In the Dutch newspaper NRC Handelsblad a nice interview today with sociologist Albert Benschop (editor of Sociosite), online journalist Francisco van Jole, and me about our view on the claims of Jaron Lanier, who suggests that the much-lauded collective intelligence or use of crowdsourcing online inevitably will give way to a dehumanized, faceless and lowest common denominator Internet. All of us disagree, for various reasons.
Albert suggests that collective intelligence does not produce uniform outcomes, but must rather be seen as a mechanism that (self-) corrects and polices what is out there.
Van Jole feels Lanier overestimates the nature and impact of 'the collective', arguing that most work in social software-driven environments is actually done by few people.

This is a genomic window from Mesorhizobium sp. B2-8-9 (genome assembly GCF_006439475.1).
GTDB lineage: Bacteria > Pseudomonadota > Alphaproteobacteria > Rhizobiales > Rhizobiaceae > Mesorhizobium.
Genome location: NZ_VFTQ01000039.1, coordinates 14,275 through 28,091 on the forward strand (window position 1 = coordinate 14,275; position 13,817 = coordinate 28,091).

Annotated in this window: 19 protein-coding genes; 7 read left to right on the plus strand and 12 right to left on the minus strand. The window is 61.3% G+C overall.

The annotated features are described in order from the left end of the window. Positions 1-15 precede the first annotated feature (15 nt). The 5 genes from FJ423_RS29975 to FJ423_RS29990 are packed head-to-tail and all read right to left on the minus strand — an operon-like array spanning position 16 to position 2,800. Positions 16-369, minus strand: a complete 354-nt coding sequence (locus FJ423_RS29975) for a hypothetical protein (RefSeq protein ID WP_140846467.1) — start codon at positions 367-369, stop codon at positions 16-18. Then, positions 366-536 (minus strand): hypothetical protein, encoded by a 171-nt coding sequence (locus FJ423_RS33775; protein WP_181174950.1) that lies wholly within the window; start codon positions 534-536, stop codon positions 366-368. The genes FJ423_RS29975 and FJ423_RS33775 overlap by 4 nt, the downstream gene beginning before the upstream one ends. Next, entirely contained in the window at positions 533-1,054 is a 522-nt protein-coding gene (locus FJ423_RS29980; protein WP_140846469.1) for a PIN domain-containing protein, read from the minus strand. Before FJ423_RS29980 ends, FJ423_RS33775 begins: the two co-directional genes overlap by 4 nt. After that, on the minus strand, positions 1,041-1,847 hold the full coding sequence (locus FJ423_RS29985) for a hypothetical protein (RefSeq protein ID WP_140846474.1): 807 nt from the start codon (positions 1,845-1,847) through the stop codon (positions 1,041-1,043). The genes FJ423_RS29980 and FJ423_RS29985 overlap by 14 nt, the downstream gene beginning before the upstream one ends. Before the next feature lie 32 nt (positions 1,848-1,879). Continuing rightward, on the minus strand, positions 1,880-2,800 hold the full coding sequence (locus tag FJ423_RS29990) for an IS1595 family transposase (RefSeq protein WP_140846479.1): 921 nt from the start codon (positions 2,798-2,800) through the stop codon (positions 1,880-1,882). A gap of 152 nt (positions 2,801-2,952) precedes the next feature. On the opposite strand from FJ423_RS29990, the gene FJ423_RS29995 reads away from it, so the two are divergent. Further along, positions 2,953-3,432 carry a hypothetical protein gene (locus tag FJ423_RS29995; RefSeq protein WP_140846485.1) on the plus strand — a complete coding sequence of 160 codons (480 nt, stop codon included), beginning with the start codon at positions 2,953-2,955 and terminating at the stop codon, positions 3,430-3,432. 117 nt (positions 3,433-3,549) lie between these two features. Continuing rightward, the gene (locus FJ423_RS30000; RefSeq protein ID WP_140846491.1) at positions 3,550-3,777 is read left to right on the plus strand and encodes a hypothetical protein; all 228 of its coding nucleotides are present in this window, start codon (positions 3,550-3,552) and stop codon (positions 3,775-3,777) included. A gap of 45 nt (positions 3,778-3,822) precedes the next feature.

In this company I seem to be less practical in my view: I point out that whatever you find in Web 2.0 applications, it is quite impossible to argue that it is all the same. In fact, individual voices are uniquely represented online.
Furthermore: the reliability of contributors to, let's say, Wikipedia or a citizen journalism site is not necessarily compromised by the fact that they remain anonymous. Indeed: anonymity for some may be the essential condition in order to be able to speak the truth...
I guess we are all a bit right.